While 16 of the 28 who went to Ireland in 2017 — and 13 of the 32 selected for San Diego — were between 26 and 31 years old, only 10 of the 34 players selected this time around fall into that bracket.

 Despite this identifiable trend, there remains a strong, reliable spine to Moore’s likely first-choice team for this upcoming set of fixtures.

In the forwards, Pip Love (7 starts), Te Kura Ngata-Aerengamate (7), Aleisha-Pearl Nelson (8), Eloise Blackwell (13) and Les Elder (10) have all started more than half of the Ferns’ 13 fixtures since 2017; in the backline, Kendra Cocksedge (13), Ruahei Demant (12), Ayesha Leti-I’iga (9), Chelsea Alley (8) and Renee Wickliffe (11) all reach the same mark.

But the distribution of ages in their wider squad does nonetheless neatly frame a question that the head coach will face repeatedly as he selects around that spine: does he choose to trust the track records of those with more experience under their belts, or put his faith in up-and-coming talent?

Given the lack of time the team has spent together at international level in recent years, time spent together in other contexts will take on more importance.

In the pack, counter-intuitively, youth may in fact be the safer call.

Given the lack of time the team has spent together at international level in recent years, time spent together in other contexts will take on more importance.

With that in mind, the existing relationship between Blackwell and her frequent partner in the Auckland second row — 20-year-old test rookie Maiakawanakaulani Roos, who adds a lot of value at the lineout — could help accelerate the team’s development over the next month.

Of the 11 career starts at lock Roos has made in the FPC since her 2019 debut, 10 have come next to Blackwell, with the pair starting together for the Blues in their Women’s Super Rugby fixture in May too.

Their Storm teammate Liana Mikaele-Tu’u — already a powerful, skilled ball-carrier at only 19 — could equally be called upon to fill one of the slots next to captain Elder in the back row.

The Hawke’s Bay native — whose brother Marino plays Super Rugby for the Highlanders — has made nine FPC starts in the back row since moving to the capital at the beginning of 2020, with seven coming alongside a locking combination of Blackwell and Roos.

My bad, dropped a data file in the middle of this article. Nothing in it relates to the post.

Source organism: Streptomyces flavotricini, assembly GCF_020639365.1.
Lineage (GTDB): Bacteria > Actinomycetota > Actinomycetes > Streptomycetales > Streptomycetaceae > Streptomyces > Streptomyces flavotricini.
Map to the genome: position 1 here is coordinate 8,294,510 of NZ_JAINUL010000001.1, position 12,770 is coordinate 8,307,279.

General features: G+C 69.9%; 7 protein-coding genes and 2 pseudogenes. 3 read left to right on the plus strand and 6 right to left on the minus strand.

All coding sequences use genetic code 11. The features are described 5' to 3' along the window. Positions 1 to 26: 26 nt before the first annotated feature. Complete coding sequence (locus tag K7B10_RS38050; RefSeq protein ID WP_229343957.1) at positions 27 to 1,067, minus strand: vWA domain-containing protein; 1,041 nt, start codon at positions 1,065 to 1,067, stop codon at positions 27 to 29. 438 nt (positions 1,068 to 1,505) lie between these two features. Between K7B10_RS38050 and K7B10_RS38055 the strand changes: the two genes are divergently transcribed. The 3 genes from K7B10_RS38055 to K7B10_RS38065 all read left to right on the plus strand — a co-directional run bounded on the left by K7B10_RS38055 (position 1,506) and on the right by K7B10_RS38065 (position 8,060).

20-year-old Maiakawanakaulani Roos could partner her more experienced Auckland teammate Eloise Blackwell in the second row for the Black Ferns. (Photo by Joe Allison/Getty Images)

Looking ahead to next year, the possibility of reintegrating Auckland loose forward Charmaine McMenamin (unavailable for this tour, but an international veteran) into a pack with strong existing links to her province could make these superficially risky selections even more appealing to Moore from a cohesion perspective.

In the backline, however, it may make more sense for the selectors to lean in the opposite direction — and draw on some existing relationships built in another format of the sport.

Moore has named in his group for the tour three players who won gold in the sevens tournament at the Tokyo Olympics this summer.

While the Black Ferns Sevens side also saw their regular fixture schedule upended by Covid-19, Kelly Brazier, Stacey Fluhler and Portia Woodman have still spent more time playing together in elite competition in recent months than most of the other options in the 15-a-side squad they have now joined.

In Japan, they helped their team to play an incisive brand of ball-in-hand rugby, with New Zealand’s tally of 4.7 tries per game in the competition comfortably the highest of any nation.

Unsurprisingly, the success of this approach hinged on the ability of the Kiwi women to execute their basic skills effectively.

Across the tournament, New Zealand passed the ball more frequently — 1.85 times for every carry they completed — than every other team except Japan (2.01 passes per carry), while turning the ball over much less frequently than the average side. They conceded a turnover just once every 7.9 carries completed, compared to a competition-average rate of once every 6.3 carries.